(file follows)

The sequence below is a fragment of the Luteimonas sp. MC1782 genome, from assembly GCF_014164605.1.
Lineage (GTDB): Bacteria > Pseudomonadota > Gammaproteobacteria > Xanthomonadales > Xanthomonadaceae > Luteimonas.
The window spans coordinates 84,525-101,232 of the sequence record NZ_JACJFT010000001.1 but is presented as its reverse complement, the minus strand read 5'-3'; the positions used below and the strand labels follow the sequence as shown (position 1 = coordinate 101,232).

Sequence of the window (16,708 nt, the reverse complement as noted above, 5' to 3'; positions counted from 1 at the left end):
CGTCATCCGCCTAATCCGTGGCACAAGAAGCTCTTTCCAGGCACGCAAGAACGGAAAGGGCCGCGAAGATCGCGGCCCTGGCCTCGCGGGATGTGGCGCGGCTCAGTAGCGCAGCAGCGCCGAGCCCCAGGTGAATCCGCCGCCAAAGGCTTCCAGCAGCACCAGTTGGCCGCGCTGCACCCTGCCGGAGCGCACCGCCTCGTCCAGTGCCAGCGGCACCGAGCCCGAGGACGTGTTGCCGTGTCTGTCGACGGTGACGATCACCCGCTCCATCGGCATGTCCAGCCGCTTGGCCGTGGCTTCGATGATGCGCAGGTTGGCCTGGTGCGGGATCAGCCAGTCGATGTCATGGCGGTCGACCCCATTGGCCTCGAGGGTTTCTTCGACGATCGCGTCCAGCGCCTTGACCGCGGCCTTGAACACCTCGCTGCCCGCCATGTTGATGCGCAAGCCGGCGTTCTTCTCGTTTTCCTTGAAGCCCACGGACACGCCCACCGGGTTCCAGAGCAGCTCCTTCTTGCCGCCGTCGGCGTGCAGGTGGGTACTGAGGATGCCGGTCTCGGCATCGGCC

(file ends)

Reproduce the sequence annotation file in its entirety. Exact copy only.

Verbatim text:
The sequence below is a fragment of the Luteimonas sp. MC1782 genome, from assembly GCF_014164605.1.
Lineage (GTDB): Bacteria > Pseudomonadota > Gammaproteobacteria > Xanthomonadales > Xanthomonadaceae > Luteimonas.
The window spans coordinates 84,525-101,232 of the sequence record NZ_JACJFT010000001.1 but is presented as its reverse complement, the minus strand read 5'-3'; the positions used below and the strand labels follow the sequence as shown (position 1 = coordinate 101,232).

Sequence of the window (16,708 nt, the reverse complement as noted above, 5' to 3'; positions counted from 1 at the left end):
CGTCATCCGCCTAATCCGTGGCACAAGAAGCTCTTTCCAGGCACGCAAGAACGGAAAGGGCCGCGAAGATCGCGGCCCTGGCCTCGCGGGATGTGGCGCGGCTCAGTAGCGCAGCAGCGCCGAGCCCCAGGTGAATCCGCCGCCAAAGGCTTCCAGCAGCACCAGTTGGCCGCGCTGCACCCTGCCGGAGCGCACCGCCTCGTCCAGTGCCAGCGGCACCGAGCCCGAGGACGTGTTGCCGTGTCTGTCGACGGTGACGATCACCCGCTCCATCGGCATGTCCAGCCGCTTGGCCGTGGCTTCGATGATGCGCAGGTTGGCCTGGTGCGGGATCAGCCAGTCGATGTCATGGCGGTCGACCCCATTGGCCTCGAGGGTTTCTTCGACGATCGCGTCCAGCGCCTTGACCGCGGCCTTGAACACCTCGCTGCCCGCCATGTTGATGCGCAAGCCGGCGTTCTTCTCGTTTTCCTTGAAGCCCACGGACACGCCCACCGGGTTCCAGAGCAGCTCCTTCTTGCCGCCGTCGGCGTGCAGGTGGGTACTGAGGATGCCGGTCTCGGCATCGGCC